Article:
Throwing caution to the wind here, color-wise.

Three 35mm scans from March in Richmond. Just bought a ticket to go back home to Maryland, then to Richmond to go and get the tattoo I meant to get on this trip. Been feeling better physically, for the most part, since then. (Drinking has such an obvious effect and it’s just plain not worth it to have more than a couple at a time.) It’s April in New York and I’m firing on all my denim jacket-wearing, iced coffee-drinking, New Order-listening cylinders. Operating at high speed. Feeling more like myself. Grateful for that, grateful to bare my legs and take my first bike ride in close to two years (I know). Finally getting a handle on things over here, thanks for asking.

I wanted to write today about loss and grief inciting desire, lust, and gross consumption. I have what I consider very concrete losses in my life - the ends of relationships, jobs, residences, lives. Sometimes it manifests as loss of an item (my 2012 MacBook met its end this week), sometimes a person or a place. The other day I was on the phone with my dad and looking at Google street view of the street my middle school is on. The images there, taken in 2017, featured trees that are no longer standing. Sturdy, ancient sycamores, now gone.

And recovery is something strange, too. I am currently in the middle of trying to recover my HD on my old computer and load it onto something new. But not all losses can be recovered, right? If the James River rises too high one season and takes all the ivy on the ground with it, a season of drought the next year won’t guarantee they come back. Some plants and things really love to come back (like the weeds in my backyard, burgundy-red and blooming already), but others are more fickle. Moreover Montgomery County will probably never plant new trees in front of my middle school; they cleared the area to put a new commuter rail track that will be up and running long after my parents move away, long after I will get any use out of it. 

Attitude surrounding loss and grief is also important. I find myself very, very willing to bury myself in helplessness (learned or not), I have difficulty thinking of something new. Maybe the county will plant dinky little crepe myrtles (unlikely) or maybe they’ll load the sloping hillside with weak-ass shrubbery, azaleas or rhododendrons, but they won’t be the same. And that’s what I struggle with: sameness, and the thought that what I experience and remember won’t be experienced or remembered or shared by anyone else. The precariousness of memory hangs at the edge of oblivion, like the dead branch in the center of the second picture in this set. But anyone reading this (hopefully) has memories that are reinforced as tightly as the train tracks in the distance of the third photo, as sturdy as the bridge in the background.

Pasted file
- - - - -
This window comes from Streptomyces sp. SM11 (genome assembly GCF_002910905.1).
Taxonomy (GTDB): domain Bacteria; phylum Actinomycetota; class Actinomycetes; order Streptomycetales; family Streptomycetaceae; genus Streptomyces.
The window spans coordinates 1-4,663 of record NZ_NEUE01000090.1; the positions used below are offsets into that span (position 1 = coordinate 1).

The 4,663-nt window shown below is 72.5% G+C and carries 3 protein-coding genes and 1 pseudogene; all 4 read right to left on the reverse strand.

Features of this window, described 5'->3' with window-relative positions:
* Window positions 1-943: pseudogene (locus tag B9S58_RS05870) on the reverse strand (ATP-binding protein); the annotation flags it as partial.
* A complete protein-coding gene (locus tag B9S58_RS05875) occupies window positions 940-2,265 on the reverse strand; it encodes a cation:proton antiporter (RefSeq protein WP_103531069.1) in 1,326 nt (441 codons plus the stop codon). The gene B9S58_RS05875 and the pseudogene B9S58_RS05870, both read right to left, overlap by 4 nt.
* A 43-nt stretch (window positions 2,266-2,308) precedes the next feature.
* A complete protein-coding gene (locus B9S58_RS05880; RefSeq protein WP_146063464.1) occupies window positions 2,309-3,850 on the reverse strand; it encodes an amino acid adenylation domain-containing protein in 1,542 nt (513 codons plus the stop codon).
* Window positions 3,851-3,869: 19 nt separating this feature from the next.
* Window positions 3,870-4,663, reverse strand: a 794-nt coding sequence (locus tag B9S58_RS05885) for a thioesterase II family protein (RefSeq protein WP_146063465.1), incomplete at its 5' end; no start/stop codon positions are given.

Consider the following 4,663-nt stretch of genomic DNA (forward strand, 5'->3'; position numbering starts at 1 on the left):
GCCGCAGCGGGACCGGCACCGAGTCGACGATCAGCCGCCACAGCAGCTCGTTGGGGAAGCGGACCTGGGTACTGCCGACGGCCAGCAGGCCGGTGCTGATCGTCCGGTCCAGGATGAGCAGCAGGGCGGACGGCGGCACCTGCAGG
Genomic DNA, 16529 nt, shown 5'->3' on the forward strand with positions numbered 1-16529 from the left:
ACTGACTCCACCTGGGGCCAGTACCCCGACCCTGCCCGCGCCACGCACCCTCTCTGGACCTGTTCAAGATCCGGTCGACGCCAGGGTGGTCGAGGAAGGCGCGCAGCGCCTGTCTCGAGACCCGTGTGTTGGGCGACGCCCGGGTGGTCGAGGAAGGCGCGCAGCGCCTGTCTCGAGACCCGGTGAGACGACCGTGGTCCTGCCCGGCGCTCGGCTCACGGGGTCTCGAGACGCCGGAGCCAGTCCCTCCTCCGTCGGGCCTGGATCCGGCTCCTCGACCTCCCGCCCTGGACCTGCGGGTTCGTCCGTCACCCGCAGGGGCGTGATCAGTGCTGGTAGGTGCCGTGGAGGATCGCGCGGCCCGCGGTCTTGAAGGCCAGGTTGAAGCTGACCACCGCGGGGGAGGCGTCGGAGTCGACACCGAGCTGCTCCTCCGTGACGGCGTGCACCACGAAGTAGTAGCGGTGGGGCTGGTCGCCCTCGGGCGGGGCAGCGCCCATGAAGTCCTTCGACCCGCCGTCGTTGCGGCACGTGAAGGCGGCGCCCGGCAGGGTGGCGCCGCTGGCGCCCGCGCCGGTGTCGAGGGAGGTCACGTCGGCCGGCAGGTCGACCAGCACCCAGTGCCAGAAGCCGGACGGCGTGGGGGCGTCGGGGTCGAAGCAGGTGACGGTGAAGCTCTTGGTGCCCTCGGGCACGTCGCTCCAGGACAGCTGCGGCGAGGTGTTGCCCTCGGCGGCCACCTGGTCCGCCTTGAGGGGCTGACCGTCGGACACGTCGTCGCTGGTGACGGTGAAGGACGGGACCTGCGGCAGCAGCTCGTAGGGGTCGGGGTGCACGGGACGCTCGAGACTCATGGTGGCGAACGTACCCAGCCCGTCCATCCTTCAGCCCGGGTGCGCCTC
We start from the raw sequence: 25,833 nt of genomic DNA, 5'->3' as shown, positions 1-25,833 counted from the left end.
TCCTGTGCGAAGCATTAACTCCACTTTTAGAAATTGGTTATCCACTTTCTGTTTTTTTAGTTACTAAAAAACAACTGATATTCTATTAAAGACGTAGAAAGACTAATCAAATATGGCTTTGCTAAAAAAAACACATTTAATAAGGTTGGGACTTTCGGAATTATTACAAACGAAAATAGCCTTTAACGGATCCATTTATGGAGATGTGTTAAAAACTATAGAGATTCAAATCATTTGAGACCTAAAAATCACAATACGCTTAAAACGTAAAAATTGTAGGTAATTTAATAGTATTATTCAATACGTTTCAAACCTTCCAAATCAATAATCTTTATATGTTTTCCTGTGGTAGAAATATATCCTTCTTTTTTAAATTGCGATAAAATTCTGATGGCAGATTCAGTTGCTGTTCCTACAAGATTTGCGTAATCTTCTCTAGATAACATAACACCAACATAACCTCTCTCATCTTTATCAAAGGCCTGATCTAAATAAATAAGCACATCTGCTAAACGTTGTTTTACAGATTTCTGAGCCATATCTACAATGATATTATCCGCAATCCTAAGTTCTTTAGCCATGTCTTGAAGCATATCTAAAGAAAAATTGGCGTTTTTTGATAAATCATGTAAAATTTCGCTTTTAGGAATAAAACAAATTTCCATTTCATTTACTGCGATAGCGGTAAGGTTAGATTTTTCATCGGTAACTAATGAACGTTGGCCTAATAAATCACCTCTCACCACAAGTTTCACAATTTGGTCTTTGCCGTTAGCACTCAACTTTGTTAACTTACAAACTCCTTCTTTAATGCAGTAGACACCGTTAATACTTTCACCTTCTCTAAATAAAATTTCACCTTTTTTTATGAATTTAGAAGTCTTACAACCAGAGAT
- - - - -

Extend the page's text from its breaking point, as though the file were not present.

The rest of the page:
More than anything I want to prevent loss as much as possible. But! This is irrational. Loss and grief and change are endemic to life itself. Sometimes I am fine with the general impermanence of things; other times I am not. See: urge to unscrew the bottom of my computer and recover ebooks, music, playlists from 2012, old documents I may never touch again, just so they are not lost. Sometimes irrationality gets the best of me. I have been having short panic attacks lately, maybe 30 second periods where I have waking dreams about what it will be like to lose my life, what the loss of others will do to me. 

To get back to the original point (loss and grief inciting desire, lust, and gross consumption): I can cite a few instances of times in my life when I’ve tried to fill a void of some sort with a replacement, sufficient or not. I went on a volatile dating streak after Lowell died to try and fill the void of my first sex partner with, several other sex partners. (Heads up: it did not work!) Gross consumption here just means anything I don’t… need. I suppose one can debate the worthiness of doing the opposite of what you need to be doing until you get to what you actually need to do, but since I’m looking back, I feel comfortable applying 20/20 hindsight to my past situations. 

I think about these periods of loss in my life as spring and summer come back around every year. I think about how the blossoms at Pratt were at their most prime pink, both when Lowell died, and just a year before, when my parents were taking me home from my first year, loading into our now dead Honda Odyssey, and my mom found out her close friend from when she was my age had passed away without her knowing. The season of loss comes back in odd ways, every year, at different times, in different ways. 

What interests me more when it comes to pictures is the periods in between losses. I made some of my strongest photographs while my dad was in and out of the hospital in 2016, on brief trips home, between his first big seizure and his last one. (My dad has thankfully been seizure-free for a good long while, at this point.) Some of the trees I photographed then are now gone, to harken back to what I mentioned earlier. 

The work in my thesis is about fear of loss, and in a way so is everything I photograph. Julie asked me how to photograph what breathing feels like. I have no answer for her but that’s because there’s nothing to do but show it. You can’t describe it, but sometimes you can point to it. In the new work I want to be more comfortable with this impermanence. I feel a change coming and am bracing for it. If the river rises, I can lift my arms higher than before. I’ve been swimming more, I can get back to land safely. I can, I can. I have to.

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